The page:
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DOT chief suggests ‘bundling’ Hardee connector project


By Chuck Crumbo
ccrumbo@scbiznews.com
Published Sept. 4, 2013

The campaign to find money for completing the John Hardee Expressway has taken another turn and this time it looks like the State Infrastructure Bank might be its best bet.

The project, said S.C. Transportation Secretary Robert St. Onge, faces long odds if local leaders hope to fund it through the state’s interstate highway construction program, which is aimed at fixing and improving existing, mainline highways.

“In my humble opinion, it’s going to be tough to compete,” St. Onge said at a recent roundtable on South Carolina’s infrastructure needs hosted by the Greater Columbia Chamber of Commerce and the Greater Lexington Chamber of Commerce.

Instead, St. Onge suggested the connector project linking cargo operations at Columbia Metropolitan Airport to Interstate 26 could be bundled with other Midlands area road projects and submitted as a package to the Infrastructure Bank, which funds road projects through bonds.

One possible piece of the bundle would be a proposal to renovate a stretch of Assembly Street in downtown, St. Onge said.

A task force comprising government officials and business leaders in Lexington and Richland counties already is working on the bundling idea, said Randy Halfacre, president and CEO of the Lexington County chamber and chairman of the MidState Chambers Coalition Commission.

“We’re going to try and get in line,” said Halfacre, who has been leading local efforts to find money for the project. “With both Richland County and Lexington County going together in partnership, I think we’re going to present a pretty strong case.”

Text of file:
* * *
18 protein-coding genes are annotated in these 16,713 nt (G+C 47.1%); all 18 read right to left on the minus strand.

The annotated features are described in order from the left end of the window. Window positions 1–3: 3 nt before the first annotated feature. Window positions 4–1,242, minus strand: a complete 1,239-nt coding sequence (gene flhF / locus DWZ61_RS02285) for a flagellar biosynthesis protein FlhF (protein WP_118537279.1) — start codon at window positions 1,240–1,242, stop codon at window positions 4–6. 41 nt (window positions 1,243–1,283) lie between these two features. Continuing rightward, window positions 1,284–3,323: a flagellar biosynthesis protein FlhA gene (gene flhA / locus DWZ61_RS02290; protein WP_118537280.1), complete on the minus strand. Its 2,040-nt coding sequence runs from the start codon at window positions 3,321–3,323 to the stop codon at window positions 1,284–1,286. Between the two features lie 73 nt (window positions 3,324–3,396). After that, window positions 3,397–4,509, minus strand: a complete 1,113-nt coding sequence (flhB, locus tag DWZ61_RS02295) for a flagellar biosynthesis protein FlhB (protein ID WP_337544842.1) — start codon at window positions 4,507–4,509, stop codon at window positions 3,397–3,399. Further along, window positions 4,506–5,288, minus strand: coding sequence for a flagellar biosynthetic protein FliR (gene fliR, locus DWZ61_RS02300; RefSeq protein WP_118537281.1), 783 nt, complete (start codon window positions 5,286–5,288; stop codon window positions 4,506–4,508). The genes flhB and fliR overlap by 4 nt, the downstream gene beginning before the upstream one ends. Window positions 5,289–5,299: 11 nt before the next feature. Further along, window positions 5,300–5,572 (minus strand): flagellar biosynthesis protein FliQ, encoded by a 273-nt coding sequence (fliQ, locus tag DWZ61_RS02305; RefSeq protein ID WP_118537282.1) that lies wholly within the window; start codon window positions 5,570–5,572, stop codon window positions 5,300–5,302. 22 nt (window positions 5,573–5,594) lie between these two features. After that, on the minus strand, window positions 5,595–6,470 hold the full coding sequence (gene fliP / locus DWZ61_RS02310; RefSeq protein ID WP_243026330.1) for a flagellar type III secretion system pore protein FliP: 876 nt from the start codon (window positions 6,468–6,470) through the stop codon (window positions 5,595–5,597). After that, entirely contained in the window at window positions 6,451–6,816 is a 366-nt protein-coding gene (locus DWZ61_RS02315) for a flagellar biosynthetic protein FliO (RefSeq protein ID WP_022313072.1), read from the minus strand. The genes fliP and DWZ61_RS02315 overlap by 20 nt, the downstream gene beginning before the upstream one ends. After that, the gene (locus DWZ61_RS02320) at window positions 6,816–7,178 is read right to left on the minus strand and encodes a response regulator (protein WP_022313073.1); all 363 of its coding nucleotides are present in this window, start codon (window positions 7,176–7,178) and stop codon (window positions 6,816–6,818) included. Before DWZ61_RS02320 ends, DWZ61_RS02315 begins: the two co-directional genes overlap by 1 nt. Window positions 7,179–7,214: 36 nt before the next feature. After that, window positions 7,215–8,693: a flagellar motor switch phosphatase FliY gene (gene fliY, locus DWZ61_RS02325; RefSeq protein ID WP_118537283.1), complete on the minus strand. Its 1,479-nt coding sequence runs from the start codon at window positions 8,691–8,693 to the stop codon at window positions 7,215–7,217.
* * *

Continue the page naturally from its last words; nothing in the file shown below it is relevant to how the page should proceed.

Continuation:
The collaboration of local governments could bolster their case, said Halfacre, who also is mayor of the town of Lexington.

“It would show the governments working together,” Halfacre said. “In my opinion, it would be hard to turn down.”

The $76.8 million project would open up 100 acres of airport property for development and offer direct access for cargo carriers like UPS and FedEx to distribution centers near the interchange of interstates 26 and 77.

Completion of the expressway would improve traffic flow around the airport junction and connect the airport to industrial parks near interstates 77 and 26, according to documents filed by the Central Midlands Council of Governments.

The connector also would link the airport to the $313 million Nephron Pharmaceuticals manufacturing facility that’s under construction as well as Amazon’s 1.25 million-square-foot fulfillment center, both located at Saxe Gotha Industrial Park near the interchange of I-26 and I-77.

Amazon is a major UPS customer, the shipping company said.

When Atlanta-based UPS announced in 1994 it was building a regional hub at Columbia, local officials promised that the Hardee Expressway would connect the airport to the interstate, Halfacre said.

For UPS, the second phase of the connector could save $500,000 a year in fuel and labor costs, according to studies.

Officials say the project is “shovel-ready” and would be a boon to future regional growth as an industrial and distribution hub in South Carolina.

The first phase of the Hardee expressway, a four-lane, divided highway connecting Airport Boulevard and Platt Springs Road, was completed in 2004.

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